This is also something that we’ve been calling for in our policy world for quite a long time, and so we’re excited and we’re hopeful that once this gets in, we’ll have a a reason to celebrate because that would be great news.

But like I said, there are some things in the manifesto that have been missing, such as: there’s no commitment around the benefits cap, the two child limit, other forms of social security that right now are keeping people in poverty and reducing the amount that they can receive. We think this should be ended. We should think they should get rid of it. Right now, Labour haven’t committed to doing that.

Two more things that we would like to have seen in the Labour Party manifesto, but they weren’t there. One of them was around Government debt collection and the practises that they have. Right now, Government debt collection is some of the worst in the industry, and at leaves people experiencing harm, particularly really vulnerable people.

Right now, if you owe money to the Government, things like 25% of the income that you receive in social security can be deducted at source, which leaves people with not enough to put food on the table to pay their rent and pay their energy.

We want to see Government looking at best practice across the industry and bringing in new policies and processes to make sure that when it’s collecting debt, it’s not pulling people and trapping them in deeper poverty.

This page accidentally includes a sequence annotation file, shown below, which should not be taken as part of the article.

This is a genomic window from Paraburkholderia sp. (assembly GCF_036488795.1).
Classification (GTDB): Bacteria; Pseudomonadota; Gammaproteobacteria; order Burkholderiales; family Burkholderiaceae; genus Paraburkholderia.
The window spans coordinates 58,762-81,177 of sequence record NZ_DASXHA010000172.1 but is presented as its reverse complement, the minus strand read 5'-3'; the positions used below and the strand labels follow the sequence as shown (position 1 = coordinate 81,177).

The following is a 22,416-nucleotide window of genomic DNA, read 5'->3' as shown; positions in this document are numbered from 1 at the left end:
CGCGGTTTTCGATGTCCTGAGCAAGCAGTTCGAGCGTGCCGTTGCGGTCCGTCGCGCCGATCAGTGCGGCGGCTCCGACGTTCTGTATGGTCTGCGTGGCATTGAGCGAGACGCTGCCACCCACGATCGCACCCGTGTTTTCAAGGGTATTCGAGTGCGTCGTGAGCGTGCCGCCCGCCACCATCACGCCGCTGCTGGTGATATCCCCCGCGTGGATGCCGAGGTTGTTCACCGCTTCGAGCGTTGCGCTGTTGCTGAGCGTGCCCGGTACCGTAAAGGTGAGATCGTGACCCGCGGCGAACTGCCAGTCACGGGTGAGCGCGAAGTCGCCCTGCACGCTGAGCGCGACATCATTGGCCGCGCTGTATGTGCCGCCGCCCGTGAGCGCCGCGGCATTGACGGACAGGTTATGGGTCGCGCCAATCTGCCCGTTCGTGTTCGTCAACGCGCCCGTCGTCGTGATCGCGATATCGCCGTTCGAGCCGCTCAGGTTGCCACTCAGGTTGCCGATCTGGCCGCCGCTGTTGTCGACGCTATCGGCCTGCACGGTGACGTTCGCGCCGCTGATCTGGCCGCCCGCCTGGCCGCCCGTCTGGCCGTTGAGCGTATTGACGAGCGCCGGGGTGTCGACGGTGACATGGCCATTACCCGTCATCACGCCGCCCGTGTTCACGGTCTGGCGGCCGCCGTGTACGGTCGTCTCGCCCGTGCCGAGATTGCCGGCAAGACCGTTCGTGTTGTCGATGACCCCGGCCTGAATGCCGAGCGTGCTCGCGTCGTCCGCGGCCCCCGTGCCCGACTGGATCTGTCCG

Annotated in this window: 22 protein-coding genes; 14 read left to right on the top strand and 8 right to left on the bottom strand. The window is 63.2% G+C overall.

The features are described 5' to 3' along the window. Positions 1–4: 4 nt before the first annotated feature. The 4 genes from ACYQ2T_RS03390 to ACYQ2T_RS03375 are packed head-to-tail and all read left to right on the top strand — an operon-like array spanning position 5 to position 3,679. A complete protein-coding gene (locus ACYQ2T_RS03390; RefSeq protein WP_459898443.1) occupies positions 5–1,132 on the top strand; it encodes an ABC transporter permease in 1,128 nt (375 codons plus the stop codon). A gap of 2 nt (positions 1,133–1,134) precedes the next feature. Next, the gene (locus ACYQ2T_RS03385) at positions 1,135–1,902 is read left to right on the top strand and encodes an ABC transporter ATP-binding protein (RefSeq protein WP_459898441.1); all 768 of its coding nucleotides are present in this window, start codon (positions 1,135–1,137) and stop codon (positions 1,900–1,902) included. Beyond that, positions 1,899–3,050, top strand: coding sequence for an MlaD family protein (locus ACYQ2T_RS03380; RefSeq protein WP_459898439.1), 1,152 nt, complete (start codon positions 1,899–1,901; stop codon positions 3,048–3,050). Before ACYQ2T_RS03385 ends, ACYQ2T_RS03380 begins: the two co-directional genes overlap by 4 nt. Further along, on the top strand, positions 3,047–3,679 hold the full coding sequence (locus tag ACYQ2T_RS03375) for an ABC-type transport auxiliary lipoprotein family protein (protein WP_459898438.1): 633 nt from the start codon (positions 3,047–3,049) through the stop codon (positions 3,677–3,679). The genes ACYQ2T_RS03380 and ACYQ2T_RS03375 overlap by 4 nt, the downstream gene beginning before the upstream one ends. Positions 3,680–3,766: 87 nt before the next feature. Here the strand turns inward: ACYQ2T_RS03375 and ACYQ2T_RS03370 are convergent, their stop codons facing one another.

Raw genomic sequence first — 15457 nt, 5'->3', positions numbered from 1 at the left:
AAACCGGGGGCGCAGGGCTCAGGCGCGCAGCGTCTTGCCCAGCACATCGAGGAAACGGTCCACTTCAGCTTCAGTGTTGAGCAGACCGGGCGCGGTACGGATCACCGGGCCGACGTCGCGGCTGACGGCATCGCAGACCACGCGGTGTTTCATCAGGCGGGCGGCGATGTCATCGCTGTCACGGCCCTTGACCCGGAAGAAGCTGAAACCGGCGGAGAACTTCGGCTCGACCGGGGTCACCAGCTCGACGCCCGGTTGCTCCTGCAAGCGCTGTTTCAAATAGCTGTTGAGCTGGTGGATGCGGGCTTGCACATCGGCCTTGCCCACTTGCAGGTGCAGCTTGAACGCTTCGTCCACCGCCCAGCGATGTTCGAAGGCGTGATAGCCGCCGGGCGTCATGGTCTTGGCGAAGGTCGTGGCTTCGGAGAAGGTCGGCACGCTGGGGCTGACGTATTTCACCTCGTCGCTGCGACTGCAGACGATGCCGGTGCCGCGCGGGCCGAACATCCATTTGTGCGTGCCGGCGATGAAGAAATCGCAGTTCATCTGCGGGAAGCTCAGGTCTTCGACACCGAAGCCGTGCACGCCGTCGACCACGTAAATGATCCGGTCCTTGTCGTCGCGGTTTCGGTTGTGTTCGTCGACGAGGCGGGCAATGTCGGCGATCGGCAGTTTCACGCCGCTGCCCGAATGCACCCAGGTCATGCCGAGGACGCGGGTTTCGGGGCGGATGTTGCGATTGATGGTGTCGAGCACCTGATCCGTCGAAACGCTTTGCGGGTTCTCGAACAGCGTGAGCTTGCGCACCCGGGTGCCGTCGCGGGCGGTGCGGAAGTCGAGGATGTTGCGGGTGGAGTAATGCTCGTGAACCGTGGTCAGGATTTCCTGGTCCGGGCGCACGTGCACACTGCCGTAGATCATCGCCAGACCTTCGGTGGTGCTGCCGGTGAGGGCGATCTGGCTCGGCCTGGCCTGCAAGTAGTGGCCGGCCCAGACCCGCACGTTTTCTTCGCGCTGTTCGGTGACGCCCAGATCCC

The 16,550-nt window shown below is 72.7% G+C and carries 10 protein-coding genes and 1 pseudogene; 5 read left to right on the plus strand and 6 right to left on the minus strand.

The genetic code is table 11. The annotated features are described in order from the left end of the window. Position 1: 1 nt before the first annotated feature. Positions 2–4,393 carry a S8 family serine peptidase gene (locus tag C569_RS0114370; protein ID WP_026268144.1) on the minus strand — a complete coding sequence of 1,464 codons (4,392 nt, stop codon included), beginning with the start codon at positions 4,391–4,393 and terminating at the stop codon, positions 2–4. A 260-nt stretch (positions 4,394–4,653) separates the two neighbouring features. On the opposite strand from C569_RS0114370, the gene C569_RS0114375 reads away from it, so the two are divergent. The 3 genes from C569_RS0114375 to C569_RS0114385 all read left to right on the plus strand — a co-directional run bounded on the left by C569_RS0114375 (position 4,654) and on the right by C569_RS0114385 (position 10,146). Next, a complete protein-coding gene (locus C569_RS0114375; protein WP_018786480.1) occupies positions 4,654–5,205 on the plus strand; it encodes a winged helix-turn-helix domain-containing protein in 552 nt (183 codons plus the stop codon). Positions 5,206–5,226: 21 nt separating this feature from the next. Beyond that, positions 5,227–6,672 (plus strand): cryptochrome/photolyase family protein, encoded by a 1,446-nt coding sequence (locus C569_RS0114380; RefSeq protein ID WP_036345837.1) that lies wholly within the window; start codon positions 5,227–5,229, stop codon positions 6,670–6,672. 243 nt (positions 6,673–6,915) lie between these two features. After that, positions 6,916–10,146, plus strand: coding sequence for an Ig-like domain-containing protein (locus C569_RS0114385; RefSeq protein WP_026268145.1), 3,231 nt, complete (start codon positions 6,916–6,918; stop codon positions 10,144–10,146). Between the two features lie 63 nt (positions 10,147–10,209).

And finally, we want to see social security and wages reviewed against the Minimum income Standard. This is a a measure of living standards, because right now, particularly social security is an amount that has been decided but it is not set against any real costs.

That means as the cost of energy, as the cost of food increases, there is no mechanism to make sure that social security increases at that same rate. We want to see some better mechanisms brought in so that social security does, in fact, allow you to afford the essentials.

And ultimately, we want to see a review against this Minimum Income Standard so that the Government can see how far short social security and low pay wages are compared to, an adequate standard of living that the general public have agreed upon.

So we’re gonna keep calling for it. And we’re so grateful that you are part of our campaigning community. Thank you for watching this. Thank you for adding your voice to different calls to action.

We’re going to have more for you in the coming months, but we are so grateful that you are willing to add your voice to the masses, to advocate for the clients that we serve and other people across the UK in debt and poverty.

Stay tuned. There’s gonna be more to come, but thank you.

Ruth holding a sign that reads 'There is so much need. I'm at my limit.'
Ruth, Co-Debt Centre Manager

We urgently need your support to reach every person in poverty.

Ruth holding a sign that reads 'There is so much need. I'm at my limit.'